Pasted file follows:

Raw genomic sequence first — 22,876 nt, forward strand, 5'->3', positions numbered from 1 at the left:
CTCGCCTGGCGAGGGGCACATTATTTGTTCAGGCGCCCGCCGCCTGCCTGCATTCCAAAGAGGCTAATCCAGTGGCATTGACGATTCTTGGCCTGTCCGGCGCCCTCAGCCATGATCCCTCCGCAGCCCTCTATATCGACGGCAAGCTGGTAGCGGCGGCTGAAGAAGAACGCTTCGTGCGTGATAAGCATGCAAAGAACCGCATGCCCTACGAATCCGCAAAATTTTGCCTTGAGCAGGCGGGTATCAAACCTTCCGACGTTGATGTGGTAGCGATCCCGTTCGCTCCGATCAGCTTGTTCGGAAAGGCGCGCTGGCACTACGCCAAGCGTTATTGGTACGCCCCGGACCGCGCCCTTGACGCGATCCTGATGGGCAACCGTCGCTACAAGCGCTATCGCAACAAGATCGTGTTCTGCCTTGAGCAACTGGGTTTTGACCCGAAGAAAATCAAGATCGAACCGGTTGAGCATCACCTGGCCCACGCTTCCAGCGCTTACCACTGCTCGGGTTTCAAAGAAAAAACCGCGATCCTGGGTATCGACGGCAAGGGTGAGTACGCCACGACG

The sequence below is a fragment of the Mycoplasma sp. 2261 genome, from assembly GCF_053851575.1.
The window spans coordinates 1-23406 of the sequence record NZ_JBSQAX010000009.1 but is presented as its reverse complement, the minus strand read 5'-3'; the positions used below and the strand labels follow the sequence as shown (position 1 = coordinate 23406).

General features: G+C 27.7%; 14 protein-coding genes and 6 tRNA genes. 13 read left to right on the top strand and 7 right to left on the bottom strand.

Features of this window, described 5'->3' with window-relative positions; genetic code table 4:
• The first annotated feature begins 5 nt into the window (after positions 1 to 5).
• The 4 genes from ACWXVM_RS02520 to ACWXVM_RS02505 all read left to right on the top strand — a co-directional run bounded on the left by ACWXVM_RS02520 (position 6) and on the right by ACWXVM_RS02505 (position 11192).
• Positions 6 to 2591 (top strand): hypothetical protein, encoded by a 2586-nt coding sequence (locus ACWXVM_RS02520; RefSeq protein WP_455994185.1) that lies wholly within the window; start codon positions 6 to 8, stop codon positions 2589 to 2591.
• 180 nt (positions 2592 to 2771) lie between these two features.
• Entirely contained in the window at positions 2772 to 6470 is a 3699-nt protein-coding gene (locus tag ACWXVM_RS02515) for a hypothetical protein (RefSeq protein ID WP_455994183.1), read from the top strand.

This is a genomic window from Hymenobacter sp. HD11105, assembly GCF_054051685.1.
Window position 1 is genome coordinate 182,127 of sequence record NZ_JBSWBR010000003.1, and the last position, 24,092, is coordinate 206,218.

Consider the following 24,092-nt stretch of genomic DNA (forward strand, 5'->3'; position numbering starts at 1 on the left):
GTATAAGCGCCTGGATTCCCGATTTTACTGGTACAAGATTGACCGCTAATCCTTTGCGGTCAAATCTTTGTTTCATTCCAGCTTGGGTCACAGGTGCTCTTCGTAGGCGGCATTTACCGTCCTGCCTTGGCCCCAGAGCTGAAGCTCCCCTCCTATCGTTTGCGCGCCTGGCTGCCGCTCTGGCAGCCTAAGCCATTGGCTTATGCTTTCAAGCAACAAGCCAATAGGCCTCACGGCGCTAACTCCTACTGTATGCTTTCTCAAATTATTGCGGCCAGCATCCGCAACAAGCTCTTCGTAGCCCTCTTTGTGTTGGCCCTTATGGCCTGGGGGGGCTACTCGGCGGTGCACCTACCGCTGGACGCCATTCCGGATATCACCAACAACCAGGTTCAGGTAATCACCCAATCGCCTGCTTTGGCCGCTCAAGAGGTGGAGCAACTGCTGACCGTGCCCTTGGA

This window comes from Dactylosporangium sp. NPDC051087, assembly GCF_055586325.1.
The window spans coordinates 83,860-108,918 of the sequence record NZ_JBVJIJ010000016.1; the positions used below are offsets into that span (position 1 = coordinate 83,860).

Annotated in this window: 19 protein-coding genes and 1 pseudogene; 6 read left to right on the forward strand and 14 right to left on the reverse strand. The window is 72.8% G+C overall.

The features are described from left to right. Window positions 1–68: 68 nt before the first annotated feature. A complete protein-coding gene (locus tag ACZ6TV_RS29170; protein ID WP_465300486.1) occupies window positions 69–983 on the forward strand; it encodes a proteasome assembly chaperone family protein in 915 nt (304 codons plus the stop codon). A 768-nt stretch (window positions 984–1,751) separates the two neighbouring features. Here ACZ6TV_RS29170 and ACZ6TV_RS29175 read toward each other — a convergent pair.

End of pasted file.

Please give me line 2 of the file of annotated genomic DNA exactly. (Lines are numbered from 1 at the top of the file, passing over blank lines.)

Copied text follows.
CTCGCCTGGCGAGGGGCACATTATTTGTTCAGGCGCCCGCCGCCTGCCTGCATTCCAAAGAGGCTAATCCAGTGGCATTGACGATTCTTGGCCTGTCCGGCGCCCTCAGCCATGATCCCTCCGCAGCCCTCTATATCGACGGCAAGCTGGTAGCGGCGGCTGAAGAAGAACGCTTCGTGCGTGATAAGCATGCAAAGAACCGCATGCCCTACGAATCCGCAAAATTTTGCCTTGAGCAGGCGGGTATCAAACCTTCCGACGTTGATGTGGTAGCGATCCCGTTCGCTCCGATCAGCTTGTTCGGAAAGGCGCGCTGGCACTACGCCAAGCGTTATTGGTACGCCCCGGACCGCGCCCTTGACGCGATCCTGATGGGCAACCGTCGCTACAAGCGCTATCGCAACAAGATCGTGTTCTGCCTTGAGCAACTGGGTTTTGACCCGAAGAAAATCAAGATCGAACCGGTTGAGCATCACCTGGCCCACGCTTCCAGCGCTTACCACTGCTCGGGTTTCAAAGAAAAAACCGCGATCCTGGGTATCGACGGCAAGGGTGAGTACGCCACGACG